Pressure canning and losing liquid.

by Reggie

I am canning green beans and chard in an American Pressure canner. I am using Ball screw on rings with new covers every time. I leave one inch head space. I tighten the cover down with modest torque on the ring.

Liquid escapes from the jar into the canner every time. Is this normal? As an engineer (retired) I don't see how the pressure inside the jar can be greater than the pressure in the canner. Is this a head space issue?


Hi Reggie, It sounds as if you are doing things right.

I've had others question why they loose liquid too. What happens is that as the food is boiling under pressure the contents of the jar expand. Then as it cools the lids are sucked down and a vacuum is formed.

It is common for some liquid to seep out into the water. You don't want too much liquid to boil out however.

When you open the lid to the canner the air will cool very quickly... much quicker than the jars will. This is when more siphoning may happen.

If you are loosing too much liquid you might be taking your jars out of the canner too soon. Be sure and let the canner cool down naturally. Don't try to speed it up by running cool water over it or anything.

When the canner pressure is back at zero. Take off the lid but let the jars set for about 5 minutes. Then take them out of the pressure canner.

I will sometimes just open the lid but leave it set on the canner cocked off to the side. (be careful of the steam it will burn your face or fingers!)

This will allow the jars to cool slower and the contents will not push out of the jars as much.

And this is coming from a very un-engineering type person! :0) So I hope it makes sense the way I explained it.


Comments for Pressure canning and losing liquid.

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Aug 14, 2011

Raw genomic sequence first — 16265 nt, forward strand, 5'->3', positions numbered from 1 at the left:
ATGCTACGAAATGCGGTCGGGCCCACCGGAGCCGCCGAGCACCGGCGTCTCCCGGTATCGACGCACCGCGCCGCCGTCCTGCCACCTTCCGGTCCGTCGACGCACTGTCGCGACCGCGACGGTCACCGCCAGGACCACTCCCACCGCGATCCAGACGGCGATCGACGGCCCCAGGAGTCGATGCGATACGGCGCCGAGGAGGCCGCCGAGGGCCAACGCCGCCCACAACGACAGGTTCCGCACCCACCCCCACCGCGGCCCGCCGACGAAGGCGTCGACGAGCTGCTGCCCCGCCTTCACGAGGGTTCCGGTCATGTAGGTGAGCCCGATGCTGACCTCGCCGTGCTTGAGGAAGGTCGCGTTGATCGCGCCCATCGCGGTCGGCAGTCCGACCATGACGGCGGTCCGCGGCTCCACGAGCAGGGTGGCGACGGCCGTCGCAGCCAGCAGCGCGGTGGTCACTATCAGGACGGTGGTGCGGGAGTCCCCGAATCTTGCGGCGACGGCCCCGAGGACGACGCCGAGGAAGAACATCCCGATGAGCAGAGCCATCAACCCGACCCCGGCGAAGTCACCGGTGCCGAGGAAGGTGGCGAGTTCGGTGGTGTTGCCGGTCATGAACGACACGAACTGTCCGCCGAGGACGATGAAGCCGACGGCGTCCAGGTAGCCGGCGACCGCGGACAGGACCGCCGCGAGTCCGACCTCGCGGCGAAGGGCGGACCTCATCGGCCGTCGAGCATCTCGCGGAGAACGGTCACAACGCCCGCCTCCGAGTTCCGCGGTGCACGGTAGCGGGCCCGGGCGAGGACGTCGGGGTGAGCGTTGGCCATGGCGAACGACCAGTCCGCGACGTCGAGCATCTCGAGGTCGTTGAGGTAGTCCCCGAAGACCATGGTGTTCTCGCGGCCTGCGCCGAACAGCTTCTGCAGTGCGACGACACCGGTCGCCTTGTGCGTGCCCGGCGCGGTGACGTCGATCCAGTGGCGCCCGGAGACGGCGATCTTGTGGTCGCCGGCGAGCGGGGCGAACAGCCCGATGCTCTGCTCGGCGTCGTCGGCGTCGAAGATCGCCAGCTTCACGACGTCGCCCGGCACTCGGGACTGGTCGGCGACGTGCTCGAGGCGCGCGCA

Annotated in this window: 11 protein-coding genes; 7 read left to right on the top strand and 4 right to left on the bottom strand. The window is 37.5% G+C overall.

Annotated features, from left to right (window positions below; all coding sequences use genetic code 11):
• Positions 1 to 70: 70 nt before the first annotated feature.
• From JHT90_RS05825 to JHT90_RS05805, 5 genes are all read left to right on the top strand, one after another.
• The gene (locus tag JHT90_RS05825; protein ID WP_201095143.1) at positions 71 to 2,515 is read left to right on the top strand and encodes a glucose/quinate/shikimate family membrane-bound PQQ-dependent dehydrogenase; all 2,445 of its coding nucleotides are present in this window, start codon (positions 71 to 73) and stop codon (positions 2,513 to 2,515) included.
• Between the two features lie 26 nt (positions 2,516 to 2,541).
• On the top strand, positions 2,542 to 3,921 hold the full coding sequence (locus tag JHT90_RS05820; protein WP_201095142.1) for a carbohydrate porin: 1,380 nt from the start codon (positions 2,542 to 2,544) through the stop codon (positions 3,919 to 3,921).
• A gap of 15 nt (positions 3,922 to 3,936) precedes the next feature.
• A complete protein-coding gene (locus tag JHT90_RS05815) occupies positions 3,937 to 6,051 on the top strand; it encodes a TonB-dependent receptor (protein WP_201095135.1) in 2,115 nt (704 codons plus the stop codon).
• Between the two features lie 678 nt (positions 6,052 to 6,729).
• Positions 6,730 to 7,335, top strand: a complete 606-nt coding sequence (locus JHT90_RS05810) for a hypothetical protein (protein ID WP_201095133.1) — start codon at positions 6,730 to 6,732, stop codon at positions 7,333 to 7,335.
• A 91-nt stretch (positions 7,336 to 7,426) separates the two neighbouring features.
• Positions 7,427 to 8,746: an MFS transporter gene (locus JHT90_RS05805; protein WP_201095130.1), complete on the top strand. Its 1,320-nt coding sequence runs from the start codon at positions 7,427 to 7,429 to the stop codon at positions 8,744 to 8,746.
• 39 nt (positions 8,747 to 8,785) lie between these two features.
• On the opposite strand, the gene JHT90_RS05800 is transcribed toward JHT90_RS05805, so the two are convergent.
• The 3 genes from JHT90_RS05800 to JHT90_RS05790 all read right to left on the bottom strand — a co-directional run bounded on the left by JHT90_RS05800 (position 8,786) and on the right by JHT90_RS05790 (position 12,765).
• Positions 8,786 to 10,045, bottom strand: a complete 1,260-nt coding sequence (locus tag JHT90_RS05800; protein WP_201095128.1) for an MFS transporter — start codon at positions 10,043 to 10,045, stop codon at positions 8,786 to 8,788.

cans alot
by: pat

2011 canning season first time ever loosing liquid from my blueberrys. Canned for 20 years.

Called ball (they own kerr also) they sent me e-mail with everything I am doing. The first person told me they change to teflon.

The second person when I called back again said they just changed the color from gold to silver. It has got to be the lids am changing to mason asap. Someone help!!

Aug 22, 2011
Loosing Liquid
by: PAW


Aug 27, 2011
BALL lids
by: Anonymous

I have canned for 30 years and NEVER have had failed lids. I too bought "BALL" lids and lost alot of hard, hard work. From growing to picking and canning them. I am very disappointed in "Ball" brand lids. I'm going back to Mason.

Aug 30, 2011
lids failing to seal
by: Anonymous

lids will fail to seal if you do the following:

Put the bands on too tight. Venting cannot take place properly and will cause sealing failure. Only finger-tip snug at first resistance is needed.

If the temperature of the canner flucuates too much due to canner malfunction, turning the burner up and down, or cooking on glass top/ceramic stoves (temps flucuate too much), propane stoves, grills, outdoor camp stoves, turkey fryers and the like.

Make sure to SIMMER not BOIL the lids for at least 10 minutes in water.

do not try to rush the cooling process of the jars. Wait 5-10 minutes before removing them from canner and sitting on a towel on the table in a place where they will continue to vent for up to 24 hours to seal properly.

Just because someone says they have been canning for (fill in the years, 20, 30, 40, plus) doesn't mean they are doing it properly. Call your local home/cooperative extension office for new USDA guidelines for safety in canning. Any recipes before 1992 are not considered safe by these standars.